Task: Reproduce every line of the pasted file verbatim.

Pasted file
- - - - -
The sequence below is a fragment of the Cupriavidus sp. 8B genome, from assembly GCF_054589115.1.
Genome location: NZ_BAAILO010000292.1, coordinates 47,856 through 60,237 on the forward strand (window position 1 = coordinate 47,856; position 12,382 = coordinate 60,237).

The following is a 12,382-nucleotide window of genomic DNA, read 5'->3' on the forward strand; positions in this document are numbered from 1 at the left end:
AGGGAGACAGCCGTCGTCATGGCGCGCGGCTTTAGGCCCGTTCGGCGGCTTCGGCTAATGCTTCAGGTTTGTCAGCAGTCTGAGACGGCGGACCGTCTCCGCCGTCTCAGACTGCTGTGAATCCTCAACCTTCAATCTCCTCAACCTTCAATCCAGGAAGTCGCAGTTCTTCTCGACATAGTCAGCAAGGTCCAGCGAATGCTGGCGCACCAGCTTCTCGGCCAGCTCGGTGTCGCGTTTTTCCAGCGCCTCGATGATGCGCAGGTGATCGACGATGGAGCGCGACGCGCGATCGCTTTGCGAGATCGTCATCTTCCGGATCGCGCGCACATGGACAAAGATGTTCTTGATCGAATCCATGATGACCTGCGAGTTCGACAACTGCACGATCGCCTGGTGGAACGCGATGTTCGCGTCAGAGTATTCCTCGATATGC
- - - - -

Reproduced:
The sequence below is a fragment of the Cupriavidus sp. 8B genome, from assembly GCF_054589115.1.
Genome location: NZ_BAAILO010000292.1, coordinates 47,856 through 60,237 on the forward strand (window position 1 = coordinate 47,856; position 12,382 = coordinate 60,237).

The following is a 12,382-nucleotide window of genomic DNA, read 5'->3' on the forward strand; positions in this document are numbered from 1 at the left end:
AGGGAGACAGCCGTCGTCATGGCGCGCGGCTTTAGGCCCGTTCGGCGGCTTCGGCTAATGCTTCAGGTTTGTCAGCAGTCTGAGACGGCGGACCGTCTCCGCCGTCTCAGACTGCTGTGAATCCTCAACCTTCAATCTCCTCAACCTTCAATCCAGGAAGTCGCAGTTCTTCTCGACATAGTCAGCAAGGTCCAGCGAATGCTGGCGCACCAGCTTCTCGGCCAGCTCGGTGTCGCGTTTTTCCAGCGCCTCGATGATGCGCAGGTGATCGACGATGGAGCGCGACGCGCGATCGCTTTGCGAGATCGTCATCTTCCGGATCGCGCGCACATGGACAAAGATGTTCTTGATCGAATCCATGATGACCTGCGAGTTCGACAACTGCACGATCGCCTGGTGGAACGCGATGTTCGCGTCAGAGTATTCCTCGATATGC